Wednesday, September 21, 2005

Currently in Congress 1 - 15 September 2005

The latest issue of Currently in Congress is available on the U.S. Mission to South Africa's IRC webpage:

Congress returned to Washington from their summer recess a few days earlier than scheduled in order to rush through various measures relating to Hurricane Katrina relief. These include multi-billion dollar spending bills, tax relief, welfare payments, job creation, and student loan repayment relief.

This issue also includes information about the Combat Meth Act and the hearings of Supreme Court nominee John Roberts.

Hearing topics include Hurricane Katrina recovery efforts, U.S. foreign aid programs to Europe, how charities meet the needs of America's communities, protecting street children, U.S. and India relations, and Medicaid reform.

Previous issues are archived on the website.

Friday, September 16, 2005


Gapminder is "a non-profit venture for development and provision of free software that visualises human development. " The idea behind this Swedish initiative is to present health statistics and data in such a way as to enhance public understanding and awareness of world health and development challenges. See , for example, what Gapminder has done in its presentation of the UNDP's "Human Development Report 2005".

Wednesday, September 14, 2005

New foreign policy journal

And while on the subject of foreign policy, a new journal was launched recently.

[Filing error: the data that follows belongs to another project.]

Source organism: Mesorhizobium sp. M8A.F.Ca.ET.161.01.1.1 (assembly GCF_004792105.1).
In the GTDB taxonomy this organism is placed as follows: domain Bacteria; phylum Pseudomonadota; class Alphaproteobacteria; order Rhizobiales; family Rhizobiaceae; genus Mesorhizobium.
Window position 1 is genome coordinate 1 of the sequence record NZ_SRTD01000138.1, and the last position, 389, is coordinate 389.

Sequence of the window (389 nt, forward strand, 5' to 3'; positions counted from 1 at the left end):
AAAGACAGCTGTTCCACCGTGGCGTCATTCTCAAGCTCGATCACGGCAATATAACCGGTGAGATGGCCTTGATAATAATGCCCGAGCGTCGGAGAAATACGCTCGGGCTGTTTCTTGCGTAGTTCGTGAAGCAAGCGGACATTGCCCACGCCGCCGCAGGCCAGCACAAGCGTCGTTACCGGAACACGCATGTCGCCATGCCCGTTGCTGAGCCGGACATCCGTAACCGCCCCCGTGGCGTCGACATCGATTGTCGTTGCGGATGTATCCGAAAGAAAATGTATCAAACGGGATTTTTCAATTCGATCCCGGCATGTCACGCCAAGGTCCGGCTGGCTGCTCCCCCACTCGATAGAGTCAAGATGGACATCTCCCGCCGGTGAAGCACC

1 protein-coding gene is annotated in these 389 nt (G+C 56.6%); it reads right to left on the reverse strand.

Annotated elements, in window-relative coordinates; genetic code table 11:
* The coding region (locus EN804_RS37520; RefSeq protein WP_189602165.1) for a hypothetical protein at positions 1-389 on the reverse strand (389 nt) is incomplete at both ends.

The following summary comes from Bruce Gregory, directory of the Public Diplomacy Institute at George Washington University:

The American Interest, Vol. 1, No. 1, Autumn 2005. This new journal seeks "to analyze America's conduct on the global stage" and "examine what American policy should be." Edited by Adam Garfinkle, its editorial board is chaired by Francis Fukuyama and includes Anne Applebaum, Peter Berger, Zbigniew Brzezinski, Eliot Cohen, Josef Joffe, and Walter Russell Mead. Articles of interest in this first issue include its defining statement, a collection of short articles on the sources of American conduct, and a conversation with Secretary of State Rice.

Here is an extract from its statement of purpose:

"The American Interest (AI) is a new and independent voice devoted to the broad theme of "America in the world." Our agenda is threefold. The first is to analyze America's conduct on the global stage and the forces that shape it--not just its strategic aspects, but also its economic, cultural and historical dimensions. American statecraft is not simply about power but also purpose. What is important to the world about America is therefore not just its politics, but the society from which those politics arise--including America's literature, music and art, as well as its values, public beliefs and its historical imagination.
The AI's second aim is to examine what American policy should be. It is our view that the challenges and opportunities of our time transcend the assumptions and vocabulary used by both the Left and Right in recent years, and that we need to move beyond the defense of obsolete positions. We therefore seek to invite the best minds from a variety of professions to engage in lively and open-ended debate founded on serious, sustained arguments and evidence. We wish to provoke and enlighten, not to plead or to please the guardians of any ideology. We take a pragmatic attitude toward policy problems, privileging creativity and effectiveness over contending orthodoxies.